Screened as part of NZIFF 2011

Martha Marcy May Marlene 2011

Directed by Sean Durkin

A fragile young woman seeks refuge from a cult with her estranged sister in this Sundance winner. “Elizabeth Olsen steps onto the radar as a seriously accomplished actor in this mesmerizing drama.” — Hollywood Reporter

USA In English
101 minutes CinemaScope

Director, Screenplay


Josh Mond
Antonio Campos
Chris Maybach
Patrick Cunningham


Jody Lee Lipes


Zac Stuart-Pontier

Production designer

Chad Keith

Costume designer

David Tabbert


Saunder Jurriaans
Danny Bensi


Elizabeth Olsen (Martha)
Christopher Abbott (Max)
Brady Corbet (Watts)
Hugh Dancy (Ted)
Maria Dizzia (Katie)
Julia Garner (Sarah)
John Hawkes (Patrick)
Louisa Krause (Zoe)
Sarah Paulson (Lucy)


Sundance, Cannes (Un Certain Regard) 2011


Directing Award (Dramatic), Sundance Film Festival 2011


A fragile young woman (Elizabeth Olsen) escapes a Manson-like rural cult and seeks refuge with her wealthy, estranged older sister in this unnervingly involving psychodrama. Director Sean Durkin took the Directing Award at Sundance for his remarkable debut.

“Bypassing the celebrity minefield navigated since childhood by her big sisters, Elizabeth Olsen steps onto the radar as a seriously accomplished actor in this mesmerizing drama, which also marks an assured feature debut for writer-director Sean Durkin. On first encounter, the alliterative tongue-twister title begs to be changed… But it turns out to be an eerie fit for a movie in which young women allow their identities to be subsumed or even entirely replaced in their hunger to belong…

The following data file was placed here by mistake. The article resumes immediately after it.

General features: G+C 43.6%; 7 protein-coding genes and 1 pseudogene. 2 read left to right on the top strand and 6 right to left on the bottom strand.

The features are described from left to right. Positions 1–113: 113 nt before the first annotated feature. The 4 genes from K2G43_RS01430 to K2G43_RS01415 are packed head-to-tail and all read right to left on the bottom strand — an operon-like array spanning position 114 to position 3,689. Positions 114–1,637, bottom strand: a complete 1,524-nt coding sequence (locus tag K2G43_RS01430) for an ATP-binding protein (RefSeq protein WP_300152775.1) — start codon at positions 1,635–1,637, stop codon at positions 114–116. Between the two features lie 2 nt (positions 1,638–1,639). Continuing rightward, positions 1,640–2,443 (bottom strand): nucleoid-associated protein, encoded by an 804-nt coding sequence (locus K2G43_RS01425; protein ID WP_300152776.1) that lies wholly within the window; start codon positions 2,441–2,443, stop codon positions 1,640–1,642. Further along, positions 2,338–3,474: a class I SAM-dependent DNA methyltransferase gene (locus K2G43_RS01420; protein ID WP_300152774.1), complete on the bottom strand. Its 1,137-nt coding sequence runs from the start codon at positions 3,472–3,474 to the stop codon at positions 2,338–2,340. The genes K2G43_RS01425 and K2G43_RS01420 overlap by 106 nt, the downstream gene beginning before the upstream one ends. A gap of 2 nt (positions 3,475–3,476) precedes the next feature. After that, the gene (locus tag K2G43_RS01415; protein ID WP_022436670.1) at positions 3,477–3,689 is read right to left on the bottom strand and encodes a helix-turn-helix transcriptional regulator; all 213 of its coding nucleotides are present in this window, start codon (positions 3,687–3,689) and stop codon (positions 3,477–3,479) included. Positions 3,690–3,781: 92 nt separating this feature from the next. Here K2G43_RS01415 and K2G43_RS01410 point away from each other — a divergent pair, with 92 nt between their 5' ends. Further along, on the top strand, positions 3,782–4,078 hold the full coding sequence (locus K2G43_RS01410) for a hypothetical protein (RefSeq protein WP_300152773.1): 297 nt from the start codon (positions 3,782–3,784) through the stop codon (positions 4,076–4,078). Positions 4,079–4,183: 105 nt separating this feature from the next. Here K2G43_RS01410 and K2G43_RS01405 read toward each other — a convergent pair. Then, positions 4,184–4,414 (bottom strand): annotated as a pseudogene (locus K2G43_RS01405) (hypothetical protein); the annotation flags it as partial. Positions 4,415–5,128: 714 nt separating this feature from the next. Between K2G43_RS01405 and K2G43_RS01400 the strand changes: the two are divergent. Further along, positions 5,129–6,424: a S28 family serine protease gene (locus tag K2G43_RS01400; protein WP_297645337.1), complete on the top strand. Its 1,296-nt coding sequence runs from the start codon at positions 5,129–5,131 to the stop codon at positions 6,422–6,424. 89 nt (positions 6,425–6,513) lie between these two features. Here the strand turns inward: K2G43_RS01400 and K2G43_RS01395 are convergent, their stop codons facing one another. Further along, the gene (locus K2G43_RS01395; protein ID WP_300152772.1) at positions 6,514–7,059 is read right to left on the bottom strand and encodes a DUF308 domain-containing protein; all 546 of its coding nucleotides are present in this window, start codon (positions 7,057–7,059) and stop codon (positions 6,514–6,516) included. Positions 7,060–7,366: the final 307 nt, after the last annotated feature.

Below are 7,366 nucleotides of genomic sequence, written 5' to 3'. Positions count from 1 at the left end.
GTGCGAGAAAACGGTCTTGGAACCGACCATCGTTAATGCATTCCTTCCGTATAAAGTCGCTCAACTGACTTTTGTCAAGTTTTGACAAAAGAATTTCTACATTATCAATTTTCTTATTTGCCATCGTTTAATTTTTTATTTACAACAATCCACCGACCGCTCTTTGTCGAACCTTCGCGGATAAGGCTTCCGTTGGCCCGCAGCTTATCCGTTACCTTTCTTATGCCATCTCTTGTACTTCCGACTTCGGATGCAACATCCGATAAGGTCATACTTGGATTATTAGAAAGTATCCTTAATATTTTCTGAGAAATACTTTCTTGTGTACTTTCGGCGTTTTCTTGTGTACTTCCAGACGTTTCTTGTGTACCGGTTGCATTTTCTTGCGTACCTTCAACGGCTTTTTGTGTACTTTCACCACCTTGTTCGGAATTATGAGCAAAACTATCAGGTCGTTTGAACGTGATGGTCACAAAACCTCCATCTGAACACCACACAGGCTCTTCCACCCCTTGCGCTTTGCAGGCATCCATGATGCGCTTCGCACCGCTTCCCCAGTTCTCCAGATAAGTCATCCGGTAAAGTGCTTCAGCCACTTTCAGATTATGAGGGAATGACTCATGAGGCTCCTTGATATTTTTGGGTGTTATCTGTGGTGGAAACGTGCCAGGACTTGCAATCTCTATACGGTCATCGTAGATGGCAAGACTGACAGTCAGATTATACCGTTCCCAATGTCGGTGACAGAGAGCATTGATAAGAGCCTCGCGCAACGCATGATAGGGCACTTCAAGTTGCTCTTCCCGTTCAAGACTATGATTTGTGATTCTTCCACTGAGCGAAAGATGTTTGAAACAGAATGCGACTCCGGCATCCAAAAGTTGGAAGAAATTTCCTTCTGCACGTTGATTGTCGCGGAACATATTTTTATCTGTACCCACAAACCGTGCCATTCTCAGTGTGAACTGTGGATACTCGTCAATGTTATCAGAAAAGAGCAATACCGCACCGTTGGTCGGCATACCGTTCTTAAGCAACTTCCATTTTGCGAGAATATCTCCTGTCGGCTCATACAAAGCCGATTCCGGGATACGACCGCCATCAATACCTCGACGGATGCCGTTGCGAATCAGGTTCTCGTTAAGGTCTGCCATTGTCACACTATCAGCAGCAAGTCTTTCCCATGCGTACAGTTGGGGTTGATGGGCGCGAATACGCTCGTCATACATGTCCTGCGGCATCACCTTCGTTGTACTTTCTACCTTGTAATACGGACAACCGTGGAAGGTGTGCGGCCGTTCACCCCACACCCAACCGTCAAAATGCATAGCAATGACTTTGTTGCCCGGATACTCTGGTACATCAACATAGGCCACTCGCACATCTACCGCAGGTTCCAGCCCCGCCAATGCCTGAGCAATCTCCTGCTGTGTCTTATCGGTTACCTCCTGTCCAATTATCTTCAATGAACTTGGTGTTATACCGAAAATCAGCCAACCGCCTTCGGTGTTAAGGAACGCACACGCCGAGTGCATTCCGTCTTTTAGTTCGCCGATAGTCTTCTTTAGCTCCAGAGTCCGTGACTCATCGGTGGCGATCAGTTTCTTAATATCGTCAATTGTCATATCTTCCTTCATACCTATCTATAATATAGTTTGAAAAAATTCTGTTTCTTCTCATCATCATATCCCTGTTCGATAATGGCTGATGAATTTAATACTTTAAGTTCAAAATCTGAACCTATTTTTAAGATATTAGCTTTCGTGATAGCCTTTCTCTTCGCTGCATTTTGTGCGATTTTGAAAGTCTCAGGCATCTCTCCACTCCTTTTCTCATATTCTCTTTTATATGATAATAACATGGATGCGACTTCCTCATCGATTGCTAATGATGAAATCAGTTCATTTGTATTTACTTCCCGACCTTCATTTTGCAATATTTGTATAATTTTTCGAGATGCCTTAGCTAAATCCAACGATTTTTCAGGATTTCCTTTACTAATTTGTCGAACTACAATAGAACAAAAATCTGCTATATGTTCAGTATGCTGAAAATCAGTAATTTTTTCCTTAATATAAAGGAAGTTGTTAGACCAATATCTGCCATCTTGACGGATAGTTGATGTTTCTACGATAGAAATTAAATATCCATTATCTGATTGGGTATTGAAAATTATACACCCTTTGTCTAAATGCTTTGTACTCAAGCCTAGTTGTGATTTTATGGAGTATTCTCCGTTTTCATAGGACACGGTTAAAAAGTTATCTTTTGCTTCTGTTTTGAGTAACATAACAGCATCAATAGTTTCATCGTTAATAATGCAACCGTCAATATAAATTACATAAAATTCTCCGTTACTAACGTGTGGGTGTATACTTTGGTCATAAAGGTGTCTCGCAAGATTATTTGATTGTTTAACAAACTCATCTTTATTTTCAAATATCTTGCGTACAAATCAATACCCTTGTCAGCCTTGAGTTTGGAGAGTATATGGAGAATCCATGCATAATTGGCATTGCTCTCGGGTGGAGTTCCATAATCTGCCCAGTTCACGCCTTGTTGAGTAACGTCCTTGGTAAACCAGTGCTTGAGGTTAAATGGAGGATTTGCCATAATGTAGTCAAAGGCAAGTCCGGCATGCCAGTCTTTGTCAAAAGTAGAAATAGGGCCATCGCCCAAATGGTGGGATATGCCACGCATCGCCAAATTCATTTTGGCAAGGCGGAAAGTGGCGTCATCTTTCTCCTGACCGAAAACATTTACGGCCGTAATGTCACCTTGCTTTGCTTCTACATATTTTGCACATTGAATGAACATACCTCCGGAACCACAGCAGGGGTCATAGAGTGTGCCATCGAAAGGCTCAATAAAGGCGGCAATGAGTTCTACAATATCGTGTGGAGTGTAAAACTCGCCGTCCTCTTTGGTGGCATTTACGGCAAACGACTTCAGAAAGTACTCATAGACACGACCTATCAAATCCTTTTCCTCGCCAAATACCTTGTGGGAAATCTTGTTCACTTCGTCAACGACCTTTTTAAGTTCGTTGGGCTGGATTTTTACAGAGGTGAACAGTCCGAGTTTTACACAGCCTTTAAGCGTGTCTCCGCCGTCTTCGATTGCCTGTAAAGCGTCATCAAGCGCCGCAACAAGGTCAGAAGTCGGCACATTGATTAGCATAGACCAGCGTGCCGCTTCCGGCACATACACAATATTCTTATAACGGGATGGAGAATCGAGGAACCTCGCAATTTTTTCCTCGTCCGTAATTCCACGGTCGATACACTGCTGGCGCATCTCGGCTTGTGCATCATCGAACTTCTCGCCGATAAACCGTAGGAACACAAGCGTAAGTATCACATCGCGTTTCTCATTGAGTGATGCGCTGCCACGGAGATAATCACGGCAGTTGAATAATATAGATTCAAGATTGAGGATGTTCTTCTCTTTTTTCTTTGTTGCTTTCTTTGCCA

What makes Olsen’s performance one of startling maturity and focus is that she’s playing an entirely guarded woman, yet often using little more than the palpable unease in her eyes, she holds nothing back. Her Martha is both unreadably secretive and an exposed mass of raw nerves…

The drama conveys a strong sense of the seductive power of even the most warped community to the emotionally insecure. Stories such as these open doors to all kinds of lurid characterization, but Durkin’s superb cast invariably find multiple shadings in their roles.

The film impresses most in its ability to sustain a mood of quiet dread, kicking up several visceral notches in the occasional stunning explosion of violence or verbal altercation. Right through to its ambiguous ending, the spell is transfixing.” — David Rooney, Hollywood Reporter